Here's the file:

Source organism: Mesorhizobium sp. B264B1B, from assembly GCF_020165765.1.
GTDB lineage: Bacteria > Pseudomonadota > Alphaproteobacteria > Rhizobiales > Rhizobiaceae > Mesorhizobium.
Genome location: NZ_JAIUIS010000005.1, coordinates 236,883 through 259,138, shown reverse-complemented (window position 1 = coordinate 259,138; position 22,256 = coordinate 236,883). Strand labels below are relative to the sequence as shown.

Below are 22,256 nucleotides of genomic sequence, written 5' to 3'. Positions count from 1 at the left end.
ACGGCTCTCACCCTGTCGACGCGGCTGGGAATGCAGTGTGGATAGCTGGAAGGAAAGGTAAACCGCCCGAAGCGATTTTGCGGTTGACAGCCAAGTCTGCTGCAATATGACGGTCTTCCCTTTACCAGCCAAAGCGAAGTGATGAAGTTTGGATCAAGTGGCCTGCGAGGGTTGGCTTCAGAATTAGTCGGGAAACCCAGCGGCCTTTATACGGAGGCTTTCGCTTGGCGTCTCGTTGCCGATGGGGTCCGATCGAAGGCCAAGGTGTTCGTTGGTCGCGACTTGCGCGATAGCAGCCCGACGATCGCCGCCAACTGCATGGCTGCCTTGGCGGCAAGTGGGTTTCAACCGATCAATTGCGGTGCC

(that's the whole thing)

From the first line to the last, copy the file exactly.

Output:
Source organism: Mesorhizobium sp. B264B1B, from assembly GCF_020165765.1.
GTDB lineage: Bacteria > Pseudomonadota > Alphaproteobacteria > Rhizobiales > Rhizobiaceae > Mesorhizobium.
Genome location: NZ_JAIUIS010000005.1, coordinates 236,883 through 259,138, shown reverse-complemented (window position 1 = coordinate 259,138; position 22,256 = coordinate 236,883). Strand labels below are relative to the sequence as shown.

Below are 22,256 nucleotides of genomic sequence, written 5' to 3'. Positions count from 1 at the left end.
ACGGCTCTCACCCTGTCGACGCGGCTGGGAATGCAGTGTGGATAGCTGGAAGGAAAGGTAAACCGCCCGAAGCGATTTTGCGGTTGACAGCCAAGTCTGCTGCAATATGACGGTCTTCCCTTTACCAGCCAAAGCGAAGTGATGAAGTTTGGATCAAGTGGCCTGCGAGGGTTGGCTTCAGAATTAGTCGGGAAACCCAGCGGCCTTTATACGGAGGCTTTCGCTTGGCGTCTCGTTGCCGATGGGGTCCGATCGAAGGCCAAGGTGTTCGTTGGTCGCGACTTGCGCGATAGCAGCCCGACGATCGCCGCCAACTGCATGGCTGCCTTGGCGGCAAGTGGGTTTCAACCGATCAATTGCGGTGCC